In response to The Daily Post’s writing prompt: “Singin’ in the Rain.” Safe inside, toasty warm, while water pitter-patters on the roof… describe your perfect, rainy afternoon.
Where I live, rain seldom “pitter-patters.” We have mountain storms that rage through, dump buckets and move on. Any rainy afternoon is good news for me and for the farmers all around me.
Yesterday my step daughter-in-law and I drove through the southern part of the Valley to Santa Fe and then to Albuquerque from where she caught a plane to San Diego. It was incredibly beautiful — I took no pictures because I was driving and time was tight. Close to home, in the harvested fields grazed Sandhill cranes on their way to New Mexico and their winter homes. The trees south and somewhat lower in elevation are still golden and the light is now angled enough that some of it hits from below the trees making the leaves glow, lit from behind. The shadows in the washes and arroyos were angled and purple and dramatic. On one lone hillside we saw a flock of about thirty sheep being guarded and moved by a pair of Great Pyrenees. ❤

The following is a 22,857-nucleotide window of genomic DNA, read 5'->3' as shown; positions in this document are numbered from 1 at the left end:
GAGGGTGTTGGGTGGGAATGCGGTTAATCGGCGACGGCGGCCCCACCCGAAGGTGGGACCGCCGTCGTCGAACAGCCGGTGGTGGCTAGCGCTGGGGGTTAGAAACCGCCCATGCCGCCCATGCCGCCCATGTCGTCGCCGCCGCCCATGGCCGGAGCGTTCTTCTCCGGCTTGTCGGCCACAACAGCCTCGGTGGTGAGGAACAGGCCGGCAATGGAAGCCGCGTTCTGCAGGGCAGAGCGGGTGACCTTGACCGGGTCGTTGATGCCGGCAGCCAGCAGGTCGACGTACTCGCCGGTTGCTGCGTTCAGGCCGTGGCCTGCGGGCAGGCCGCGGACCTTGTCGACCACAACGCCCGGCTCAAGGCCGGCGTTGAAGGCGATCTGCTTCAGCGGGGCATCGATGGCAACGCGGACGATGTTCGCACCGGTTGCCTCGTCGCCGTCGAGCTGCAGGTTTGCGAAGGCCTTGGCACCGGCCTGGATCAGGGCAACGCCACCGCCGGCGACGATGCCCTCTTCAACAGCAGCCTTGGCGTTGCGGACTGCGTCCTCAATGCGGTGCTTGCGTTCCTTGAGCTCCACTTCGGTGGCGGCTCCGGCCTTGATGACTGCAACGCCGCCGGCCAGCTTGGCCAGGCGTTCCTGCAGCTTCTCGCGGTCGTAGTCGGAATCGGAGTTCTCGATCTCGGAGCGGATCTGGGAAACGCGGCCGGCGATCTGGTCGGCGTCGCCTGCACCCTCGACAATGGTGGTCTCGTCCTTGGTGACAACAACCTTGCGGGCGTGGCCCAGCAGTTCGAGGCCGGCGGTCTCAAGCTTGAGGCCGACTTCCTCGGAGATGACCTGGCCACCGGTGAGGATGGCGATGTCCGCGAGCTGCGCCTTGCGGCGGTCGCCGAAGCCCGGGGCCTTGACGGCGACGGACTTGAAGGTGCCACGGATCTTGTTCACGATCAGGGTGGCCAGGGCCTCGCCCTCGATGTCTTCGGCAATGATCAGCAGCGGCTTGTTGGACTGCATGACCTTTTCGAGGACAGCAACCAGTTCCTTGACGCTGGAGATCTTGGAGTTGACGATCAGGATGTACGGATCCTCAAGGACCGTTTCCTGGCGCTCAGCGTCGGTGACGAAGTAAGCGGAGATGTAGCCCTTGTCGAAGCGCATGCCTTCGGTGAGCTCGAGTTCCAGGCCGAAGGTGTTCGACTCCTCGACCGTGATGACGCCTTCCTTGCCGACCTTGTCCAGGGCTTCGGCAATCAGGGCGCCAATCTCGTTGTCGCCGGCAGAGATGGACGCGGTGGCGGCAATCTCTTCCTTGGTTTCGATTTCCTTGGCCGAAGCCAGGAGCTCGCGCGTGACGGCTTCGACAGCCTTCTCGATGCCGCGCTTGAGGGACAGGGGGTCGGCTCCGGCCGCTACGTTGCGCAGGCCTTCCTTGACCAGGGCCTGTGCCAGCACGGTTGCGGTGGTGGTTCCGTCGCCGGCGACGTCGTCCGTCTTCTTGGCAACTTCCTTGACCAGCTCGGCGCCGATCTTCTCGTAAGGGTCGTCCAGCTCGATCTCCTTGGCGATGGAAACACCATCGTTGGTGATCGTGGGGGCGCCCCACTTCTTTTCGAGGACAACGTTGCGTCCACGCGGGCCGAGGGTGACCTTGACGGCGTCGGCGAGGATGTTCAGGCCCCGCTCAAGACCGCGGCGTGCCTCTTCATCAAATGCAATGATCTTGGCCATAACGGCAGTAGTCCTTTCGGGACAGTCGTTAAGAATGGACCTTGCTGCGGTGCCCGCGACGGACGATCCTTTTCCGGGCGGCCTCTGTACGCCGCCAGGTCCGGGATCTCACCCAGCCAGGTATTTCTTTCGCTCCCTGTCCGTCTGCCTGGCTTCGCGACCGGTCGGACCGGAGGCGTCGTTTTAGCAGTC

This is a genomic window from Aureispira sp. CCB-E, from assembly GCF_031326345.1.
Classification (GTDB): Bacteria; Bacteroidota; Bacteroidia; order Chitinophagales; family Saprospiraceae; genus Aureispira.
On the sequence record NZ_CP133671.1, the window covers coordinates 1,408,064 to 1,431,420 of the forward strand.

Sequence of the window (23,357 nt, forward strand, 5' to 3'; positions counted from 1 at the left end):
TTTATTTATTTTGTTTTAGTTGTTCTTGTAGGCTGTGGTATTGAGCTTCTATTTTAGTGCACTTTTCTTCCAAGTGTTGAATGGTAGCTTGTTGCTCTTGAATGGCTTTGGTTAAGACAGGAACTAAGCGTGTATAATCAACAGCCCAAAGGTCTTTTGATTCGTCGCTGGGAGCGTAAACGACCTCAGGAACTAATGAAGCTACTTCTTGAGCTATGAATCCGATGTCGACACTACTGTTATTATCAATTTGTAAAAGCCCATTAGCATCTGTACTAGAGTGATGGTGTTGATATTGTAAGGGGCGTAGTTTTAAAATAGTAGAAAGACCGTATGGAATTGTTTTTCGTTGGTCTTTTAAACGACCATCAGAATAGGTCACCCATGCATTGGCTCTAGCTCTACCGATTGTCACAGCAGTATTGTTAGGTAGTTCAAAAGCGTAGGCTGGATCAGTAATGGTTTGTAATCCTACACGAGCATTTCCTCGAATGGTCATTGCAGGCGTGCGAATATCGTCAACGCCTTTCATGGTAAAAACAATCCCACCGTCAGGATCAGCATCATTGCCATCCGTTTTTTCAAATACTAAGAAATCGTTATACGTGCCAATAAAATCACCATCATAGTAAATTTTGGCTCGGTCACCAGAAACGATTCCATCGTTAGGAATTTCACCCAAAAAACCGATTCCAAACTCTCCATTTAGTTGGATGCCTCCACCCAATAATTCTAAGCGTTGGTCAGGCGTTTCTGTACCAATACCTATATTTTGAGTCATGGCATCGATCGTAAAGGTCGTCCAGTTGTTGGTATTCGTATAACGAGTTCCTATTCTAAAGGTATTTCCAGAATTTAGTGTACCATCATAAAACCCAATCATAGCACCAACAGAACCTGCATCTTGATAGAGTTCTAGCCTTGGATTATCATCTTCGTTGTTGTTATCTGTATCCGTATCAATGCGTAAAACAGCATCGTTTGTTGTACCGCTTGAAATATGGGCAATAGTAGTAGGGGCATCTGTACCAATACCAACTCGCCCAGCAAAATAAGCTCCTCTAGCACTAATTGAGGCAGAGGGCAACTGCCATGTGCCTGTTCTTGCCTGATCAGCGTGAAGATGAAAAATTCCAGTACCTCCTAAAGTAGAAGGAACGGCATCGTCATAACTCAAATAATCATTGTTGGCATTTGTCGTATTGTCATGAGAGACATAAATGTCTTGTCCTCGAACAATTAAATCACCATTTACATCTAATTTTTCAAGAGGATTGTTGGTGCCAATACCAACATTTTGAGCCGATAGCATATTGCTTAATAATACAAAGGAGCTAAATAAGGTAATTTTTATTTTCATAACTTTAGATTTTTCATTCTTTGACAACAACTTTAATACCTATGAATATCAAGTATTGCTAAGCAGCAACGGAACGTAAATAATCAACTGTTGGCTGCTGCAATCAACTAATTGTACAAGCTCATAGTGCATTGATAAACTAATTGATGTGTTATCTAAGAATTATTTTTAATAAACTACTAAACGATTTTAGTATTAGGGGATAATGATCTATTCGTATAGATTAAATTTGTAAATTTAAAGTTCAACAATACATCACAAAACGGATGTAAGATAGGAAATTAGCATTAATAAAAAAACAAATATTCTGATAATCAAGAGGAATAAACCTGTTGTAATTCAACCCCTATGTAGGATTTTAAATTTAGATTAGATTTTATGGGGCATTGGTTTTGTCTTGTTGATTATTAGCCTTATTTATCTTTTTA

We arrived in Santa Fe while someone was filming something — turned out to be Nick Nolte (whom we saw) and a TV show. We ate lunch at La Fonda Hotel, a sentimental journey for me. I had a surprise party there for my mom on her 70th birthday in 1990. I was there with my brother and niece. Yesterday happened to have been my niece’ birthday; the day before my brother’s. That increment of our journey made a circle between past and present that my heart needed, bittersweet and healing.
Albuquerque was the blasting white light it always is and the traffic was a deadly snarl from which I extricated myself using patience, philosophy, California experience and the brake pedal…
Then the drive home — more beauty and a sunset, darkness then a house filled with happy dogs, all good, even the puppy after the longest time she’d ever spent without “supervision.”
So, since I don’t have a photo of the day to share, here’s a painting by Victor Higgins, Canyon Drive, Santa Fe, 1914, that MORE than conveys the sense of it.